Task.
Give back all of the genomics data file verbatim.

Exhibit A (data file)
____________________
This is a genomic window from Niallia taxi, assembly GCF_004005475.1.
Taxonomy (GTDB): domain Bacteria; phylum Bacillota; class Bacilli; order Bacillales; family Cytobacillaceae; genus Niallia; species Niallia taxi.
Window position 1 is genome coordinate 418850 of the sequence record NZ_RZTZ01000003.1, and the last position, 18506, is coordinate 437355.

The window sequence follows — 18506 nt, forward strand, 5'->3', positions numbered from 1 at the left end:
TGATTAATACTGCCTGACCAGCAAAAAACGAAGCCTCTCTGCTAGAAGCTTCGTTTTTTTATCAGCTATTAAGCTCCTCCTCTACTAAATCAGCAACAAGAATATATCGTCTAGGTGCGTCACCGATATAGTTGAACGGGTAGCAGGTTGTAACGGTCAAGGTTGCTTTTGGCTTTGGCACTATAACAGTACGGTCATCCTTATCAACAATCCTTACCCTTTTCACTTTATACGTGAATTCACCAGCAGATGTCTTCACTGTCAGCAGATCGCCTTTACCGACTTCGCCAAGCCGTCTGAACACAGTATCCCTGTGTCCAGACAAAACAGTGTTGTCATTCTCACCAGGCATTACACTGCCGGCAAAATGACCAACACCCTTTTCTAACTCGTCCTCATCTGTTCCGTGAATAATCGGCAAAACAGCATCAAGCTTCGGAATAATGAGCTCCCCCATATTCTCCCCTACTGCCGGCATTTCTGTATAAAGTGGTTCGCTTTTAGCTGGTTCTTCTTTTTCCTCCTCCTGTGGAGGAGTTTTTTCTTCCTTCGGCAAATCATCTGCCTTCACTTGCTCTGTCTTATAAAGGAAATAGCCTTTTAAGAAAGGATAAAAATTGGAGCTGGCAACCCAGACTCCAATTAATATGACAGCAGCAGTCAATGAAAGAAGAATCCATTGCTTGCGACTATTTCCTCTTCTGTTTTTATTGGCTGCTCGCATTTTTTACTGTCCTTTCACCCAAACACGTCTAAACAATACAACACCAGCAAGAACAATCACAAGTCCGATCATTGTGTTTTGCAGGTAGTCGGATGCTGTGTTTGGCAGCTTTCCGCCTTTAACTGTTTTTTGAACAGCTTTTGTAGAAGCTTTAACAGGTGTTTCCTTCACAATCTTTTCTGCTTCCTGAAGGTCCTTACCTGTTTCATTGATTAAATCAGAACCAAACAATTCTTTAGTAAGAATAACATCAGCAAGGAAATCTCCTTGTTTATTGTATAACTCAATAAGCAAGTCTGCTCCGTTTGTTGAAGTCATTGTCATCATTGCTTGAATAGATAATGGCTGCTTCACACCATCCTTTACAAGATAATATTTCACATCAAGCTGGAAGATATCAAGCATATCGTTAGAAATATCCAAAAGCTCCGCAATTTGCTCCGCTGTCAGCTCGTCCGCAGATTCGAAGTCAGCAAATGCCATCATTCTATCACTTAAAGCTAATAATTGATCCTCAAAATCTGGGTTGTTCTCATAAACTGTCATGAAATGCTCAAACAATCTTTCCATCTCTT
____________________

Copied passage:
This is a genomic window from Niallia taxi, assembly GCF_004005475.1.
Taxonomy (GTDB): domain Bacteria; phylum Bacillota; class Bacilli; order Bacillales; family Cytobacillaceae; genus Niallia; species Niallia taxi.
Window position 1 is genome coordinate 418850 of the sequence record NZ_RZTZ01000003.1, and the last position, 18506, is coordinate 437355.

The window sequence follows — 18506 nt, forward strand, 5'->3', positions numbered from 1 at the left end:
TGATTAATACTGCCTGACCAGCAAAAAACGAAGCCTCTCTGCTAGAAGCTTCGTTTTTTTATCAGCTATTAAGCTCCTCCTCTACTAAATCAGCAACAAGAATATATCGTCTAGGTGCGTCACCGATATAGTTGAACGGGTAGCAGGTTGTAACGGTCAAGGTTGCTTTTGGCTTTGGCACTATAACAGTACGGTCATCCTTATCAACAATCCTTACCCTTTTCACTTTATACGTGAATTCACCAGCAGATGTCTTCACTGTCAGCAGATCGCCTTTACCGACTTCGCCAAGCCGTCTGAACACAGTATCCCTGTGTCCAGACAAAACAGTGTTGTCATTCTCACCAGGCATTACACTGCCGGCAAAATGACCAACACCCTTTTCTAACTCGTCCTCATCTGTTCCGTGAATAATCGGCAAAACAGCATCAAGCTTCGGAATAATGAGCTCCCCCATATTCTCCCCTACTGCCGGCATTTCTGTATAAAGTGGTTCGCTTTTAGCTGGTTCTTCTTTTTCCTCCTCCTGTGGAGGAGTTTTTTCTTCCTTCGGCAAATCATCTGCCTTCACTTGCTCTGTCTTATAAAGGAAATAGCCTTTTAAGAAAGGATAAAAATTGGAGCTGGCAACCCAGACTCCAATTAATATGACAGCAGCAGTCAATGAAAGAAGAATCCATTGCTTGCGACTATTTCCTCTTCTGTTTTTATTGGCTGCTCGCATTTTTTACTGTCCTTTCACCCAAACACGTCTAAACAATACAACACCAGCAAGAACAATCACAAGTCCGATCATTGTGTTTTGCAGGTAGTCGGATGCTGTGTTTGGCAGCTTTCCGCCTTTAACTGTTTTTTGAACAGCTTTTGTAGAAGCTTTAACAGGTGTTTCCTTCACAATCTTTTCTGCTTCCTGAAGGTCCTTACCTGTTTCATTGATTAAATCAGAACCAAACAATTCTTTAGTAAGAATAACATCAGCAAGGAAATCTCCTTGTTTATTGTATAACTCAATAAGCAAGTCTGCTCCGTTTGTTGAAGTCATTGTCATCATTGCTTGAATAGATAATGGCTGCTTCACACCATCCTTTACAAGATAATATTTCACATCAAGCTGGAAGATATCAAGCATATCGTTAGAAATATCCAAAAGCTCCGCAATTTGCTCCGCTGTCAGCTCGTCCGCAGATTCGAAGTCAGCAAATGCCATCATTCTATCACTTAAAGCTAATAATTGATCCTCAAAATCTGGGTTGTTCTCATAAACTGTCATGAAATGCTCAAACAATCTTTCCATCTCTT